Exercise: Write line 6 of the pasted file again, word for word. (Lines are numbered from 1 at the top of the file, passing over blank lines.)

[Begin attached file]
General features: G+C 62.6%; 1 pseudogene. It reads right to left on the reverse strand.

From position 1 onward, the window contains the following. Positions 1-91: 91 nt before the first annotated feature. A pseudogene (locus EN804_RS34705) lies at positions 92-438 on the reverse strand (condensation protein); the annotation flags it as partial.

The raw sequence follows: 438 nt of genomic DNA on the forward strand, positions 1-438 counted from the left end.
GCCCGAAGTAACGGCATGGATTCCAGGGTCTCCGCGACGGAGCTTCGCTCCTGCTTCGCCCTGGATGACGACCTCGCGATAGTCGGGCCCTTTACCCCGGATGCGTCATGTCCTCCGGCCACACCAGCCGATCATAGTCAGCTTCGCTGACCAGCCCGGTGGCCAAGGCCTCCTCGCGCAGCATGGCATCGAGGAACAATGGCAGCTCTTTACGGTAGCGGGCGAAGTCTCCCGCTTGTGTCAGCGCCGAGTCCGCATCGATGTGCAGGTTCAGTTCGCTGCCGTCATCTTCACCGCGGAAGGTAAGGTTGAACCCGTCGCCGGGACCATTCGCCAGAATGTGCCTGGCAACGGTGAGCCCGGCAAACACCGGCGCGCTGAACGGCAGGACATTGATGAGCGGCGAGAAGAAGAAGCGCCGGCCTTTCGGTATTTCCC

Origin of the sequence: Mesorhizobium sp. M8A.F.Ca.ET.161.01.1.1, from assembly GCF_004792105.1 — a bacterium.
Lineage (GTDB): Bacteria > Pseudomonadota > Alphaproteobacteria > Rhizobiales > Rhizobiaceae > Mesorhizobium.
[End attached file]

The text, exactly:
Lineage (GTDB): Bacteria > Pseudomonadota > Alphaproteobacteria > Rhizobiales > Rhizobiaceae > Mesorhizobium.